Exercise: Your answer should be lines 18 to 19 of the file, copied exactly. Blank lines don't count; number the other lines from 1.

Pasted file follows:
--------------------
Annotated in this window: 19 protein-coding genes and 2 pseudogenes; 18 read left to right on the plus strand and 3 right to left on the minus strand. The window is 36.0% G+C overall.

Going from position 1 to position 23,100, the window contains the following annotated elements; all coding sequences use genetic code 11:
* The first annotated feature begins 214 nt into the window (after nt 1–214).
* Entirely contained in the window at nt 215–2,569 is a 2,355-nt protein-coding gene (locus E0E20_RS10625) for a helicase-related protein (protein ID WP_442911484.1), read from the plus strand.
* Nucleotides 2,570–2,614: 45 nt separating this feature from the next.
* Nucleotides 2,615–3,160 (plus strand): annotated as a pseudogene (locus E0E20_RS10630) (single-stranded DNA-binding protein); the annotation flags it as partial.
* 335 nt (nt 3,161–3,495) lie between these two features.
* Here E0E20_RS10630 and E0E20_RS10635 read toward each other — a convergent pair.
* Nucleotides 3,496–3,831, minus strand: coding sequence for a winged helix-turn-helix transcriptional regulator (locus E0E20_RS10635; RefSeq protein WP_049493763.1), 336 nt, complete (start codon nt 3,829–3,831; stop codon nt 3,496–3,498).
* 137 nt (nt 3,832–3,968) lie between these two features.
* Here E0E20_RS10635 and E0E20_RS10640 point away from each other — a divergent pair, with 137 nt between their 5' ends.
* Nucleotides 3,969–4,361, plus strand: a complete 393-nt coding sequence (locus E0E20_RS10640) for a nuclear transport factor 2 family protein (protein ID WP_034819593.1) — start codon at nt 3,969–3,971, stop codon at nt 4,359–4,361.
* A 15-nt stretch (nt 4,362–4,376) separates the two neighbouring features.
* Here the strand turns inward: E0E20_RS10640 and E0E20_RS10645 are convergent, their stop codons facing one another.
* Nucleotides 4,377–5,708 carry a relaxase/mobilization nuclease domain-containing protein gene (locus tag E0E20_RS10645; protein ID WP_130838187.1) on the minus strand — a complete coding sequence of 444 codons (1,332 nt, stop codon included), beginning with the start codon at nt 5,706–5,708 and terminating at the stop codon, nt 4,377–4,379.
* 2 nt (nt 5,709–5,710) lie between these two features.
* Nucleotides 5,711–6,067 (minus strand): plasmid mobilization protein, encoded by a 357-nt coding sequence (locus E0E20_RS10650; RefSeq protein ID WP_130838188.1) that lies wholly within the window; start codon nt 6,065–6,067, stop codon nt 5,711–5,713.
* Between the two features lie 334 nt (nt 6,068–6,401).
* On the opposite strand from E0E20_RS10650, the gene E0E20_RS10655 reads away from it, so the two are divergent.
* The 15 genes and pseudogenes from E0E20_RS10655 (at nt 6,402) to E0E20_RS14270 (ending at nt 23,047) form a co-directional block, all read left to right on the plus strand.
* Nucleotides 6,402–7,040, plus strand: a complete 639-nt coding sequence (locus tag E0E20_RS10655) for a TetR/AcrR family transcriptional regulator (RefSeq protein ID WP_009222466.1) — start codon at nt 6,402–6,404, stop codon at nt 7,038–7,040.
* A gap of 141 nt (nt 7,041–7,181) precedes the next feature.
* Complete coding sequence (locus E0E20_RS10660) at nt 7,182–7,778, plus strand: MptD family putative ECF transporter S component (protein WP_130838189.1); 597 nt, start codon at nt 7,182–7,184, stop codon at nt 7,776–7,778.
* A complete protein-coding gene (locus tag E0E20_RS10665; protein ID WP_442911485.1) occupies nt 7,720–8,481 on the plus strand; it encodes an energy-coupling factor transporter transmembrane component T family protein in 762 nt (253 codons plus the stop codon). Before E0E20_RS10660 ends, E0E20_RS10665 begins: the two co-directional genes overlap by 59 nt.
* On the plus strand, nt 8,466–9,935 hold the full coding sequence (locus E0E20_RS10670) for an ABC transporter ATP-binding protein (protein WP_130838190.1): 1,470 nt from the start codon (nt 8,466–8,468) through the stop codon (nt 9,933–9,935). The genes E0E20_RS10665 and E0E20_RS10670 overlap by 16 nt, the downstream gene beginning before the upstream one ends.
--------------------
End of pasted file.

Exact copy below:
* Between the two features lie 334 nt (nt 6,068–6,401).
* On the opposite strand from E0E20_RS10650, the gene E0E20_RS10655 reads away from it, so the two are divergent.